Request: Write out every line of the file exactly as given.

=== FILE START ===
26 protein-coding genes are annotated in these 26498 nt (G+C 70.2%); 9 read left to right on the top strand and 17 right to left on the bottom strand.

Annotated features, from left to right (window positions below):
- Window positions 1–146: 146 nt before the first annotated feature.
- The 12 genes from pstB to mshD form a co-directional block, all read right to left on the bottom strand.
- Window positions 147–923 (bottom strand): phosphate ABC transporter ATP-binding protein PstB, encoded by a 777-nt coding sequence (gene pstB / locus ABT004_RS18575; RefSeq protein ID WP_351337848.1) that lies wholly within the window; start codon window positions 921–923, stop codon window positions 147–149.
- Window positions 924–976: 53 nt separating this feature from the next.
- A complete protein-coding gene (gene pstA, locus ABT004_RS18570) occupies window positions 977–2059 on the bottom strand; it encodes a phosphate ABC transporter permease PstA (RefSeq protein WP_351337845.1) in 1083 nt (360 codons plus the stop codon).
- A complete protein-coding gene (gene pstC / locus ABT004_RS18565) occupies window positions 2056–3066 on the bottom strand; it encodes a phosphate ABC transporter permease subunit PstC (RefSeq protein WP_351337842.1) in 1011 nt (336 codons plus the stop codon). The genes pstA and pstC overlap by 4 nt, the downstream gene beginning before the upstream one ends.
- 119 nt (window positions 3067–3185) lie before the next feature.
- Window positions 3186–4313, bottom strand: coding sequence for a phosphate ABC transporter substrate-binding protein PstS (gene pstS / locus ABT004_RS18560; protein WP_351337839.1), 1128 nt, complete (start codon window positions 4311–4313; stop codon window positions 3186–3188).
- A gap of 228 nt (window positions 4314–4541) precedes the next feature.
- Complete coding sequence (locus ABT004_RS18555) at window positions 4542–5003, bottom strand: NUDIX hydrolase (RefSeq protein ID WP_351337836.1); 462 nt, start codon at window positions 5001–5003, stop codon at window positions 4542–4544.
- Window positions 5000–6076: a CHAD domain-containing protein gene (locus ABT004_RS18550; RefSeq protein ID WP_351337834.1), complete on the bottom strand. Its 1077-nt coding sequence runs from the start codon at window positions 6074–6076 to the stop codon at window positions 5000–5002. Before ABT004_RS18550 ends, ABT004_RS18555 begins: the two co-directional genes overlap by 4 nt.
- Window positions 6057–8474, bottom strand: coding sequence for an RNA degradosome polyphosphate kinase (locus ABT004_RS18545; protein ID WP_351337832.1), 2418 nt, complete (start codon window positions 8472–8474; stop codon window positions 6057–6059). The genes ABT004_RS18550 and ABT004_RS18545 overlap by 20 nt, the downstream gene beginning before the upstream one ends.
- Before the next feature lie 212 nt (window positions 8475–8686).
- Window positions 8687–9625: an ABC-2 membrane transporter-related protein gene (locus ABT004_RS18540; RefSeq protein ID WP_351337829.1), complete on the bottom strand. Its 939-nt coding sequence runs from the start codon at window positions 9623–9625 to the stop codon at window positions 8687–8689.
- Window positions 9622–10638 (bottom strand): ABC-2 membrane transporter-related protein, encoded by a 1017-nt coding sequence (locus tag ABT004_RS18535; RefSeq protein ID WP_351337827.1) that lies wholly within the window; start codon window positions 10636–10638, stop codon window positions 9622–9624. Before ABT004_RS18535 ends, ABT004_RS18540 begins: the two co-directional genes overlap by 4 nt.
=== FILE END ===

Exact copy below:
26 protein-coding genes are annotated in these 26498 nt (G+C 70.2%); 9 read left to right on the top strand and 17 right to left on the bottom strand.

Annotated features, from left to right (window positions below):
- Window positions 1–146: 146 nt before the first annotated feature.
- The 12 genes from pstB to mshD form a co-directional block, all read right to left on the bottom strand.
- Window positions 147–923 (bottom strand): phosphate ABC transporter ATP-binding protein PstB, encoded by a 777-nt coding sequence (gene pstB / locus ABT004_RS18575; RefSeq protein ID WP_351337848.1) that lies wholly within the window; start codon window positions 921–923, stop codon window positions 147–149.
- Window positions 924–976: 53 nt separating this feature from the next.
- A complete protein-coding gene (gene pstA, locus ABT004_RS18570) occupies window positions 977–2059 on the bottom strand; it encodes a phosphate ABC transporter permease PstA (RefSeq protein WP_351337845.1) in 1083 nt (360 codons plus the stop codon).
- A complete protein-coding gene (gene pstC / locus ABT004_RS18565) occupies window positions 2056–3066 on the bottom strand; it encodes a phosphate ABC transporter permease subunit PstC (RefSeq protein WP_351337842.1) in 1011 nt (336 codons plus the stop codon). The genes pstA and pstC overlap by 4 nt, the downstream gene beginning before the upstream one ends.
- 119 nt (window positions 3067–3185) lie before the next feature.
- Window positions 3186–4313, bottom strand: coding sequence for a phosphate ABC transporter substrate-binding protein PstS (gene pstS / locus ABT004_RS18560; protein WP_351337839.1), 1128 nt, complete (start codon window positions 4311–4313; stop codon window positions 3186–3188).
- A gap of 228 nt (window positions 4314–4541) precedes the next feature.
- Complete coding sequence (locus ABT004_RS18555) at window positions 4542–5003, bottom strand: NUDIX hydrolase (RefSeq protein ID WP_351337836.1); 462 nt, start codon at window positions 5001–5003, stop codon at window positions 4542–4544.
- Window positions 5000–6076: a CHAD domain-containing protein gene (locus ABT004_RS18550; RefSeq protein ID WP_351337834.1), complete on the bottom strand. Its 1077-nt coding sequence runs from the start codon at window positions 6074–6076 to the stop codon at window positions 5000–5002. Before ABT004_RS18550 ends, ABT004_RS18555 begins: the two co-directional genes overlap by 4 nt.
- Window positions 6057–8474, bottom strand: coding sequence for an RNA degradosome polyphosphate kinase (locus ABT004_RS18545; protein ID WP_351337832.1), 2418 nt, complete (start codon window positions 8472–8474; stop codon window positions 6057–6059). The genes ABT004_RS18550 and ABT004_RS18545 overlap by 20 nt, the downstream gene beginning before the upstream one ends.
- Before the next feature lie 212 nt (window positions 8475–8686).
- Window positions 8687–9625: an ABC-2 membrane transporter-related protein gene (locus ABT004_RS18540; RefSeq protein ID WP_351337829.1), complete on the bottom strand. Its 939-nt coding sequence runs from the start codon at window positions 9623–9625 to the stop codon at window positions 8687–8689.
- Window positions 9622–10638 (bottom strand): ABC-2 membrane transporter-related protein, encoded by a 1017-nt coding sequence (locus tag ABT004_RS18535; RefSeq protein ID WP_351337827.1) that lies wholly within the window; start codon window positions 10636–10638, stop codon window positions 9622–9624. Before ABT004_RS18535 ends, ABT004_RS18540 begins: the two co-directional genes overlap by 4 nt.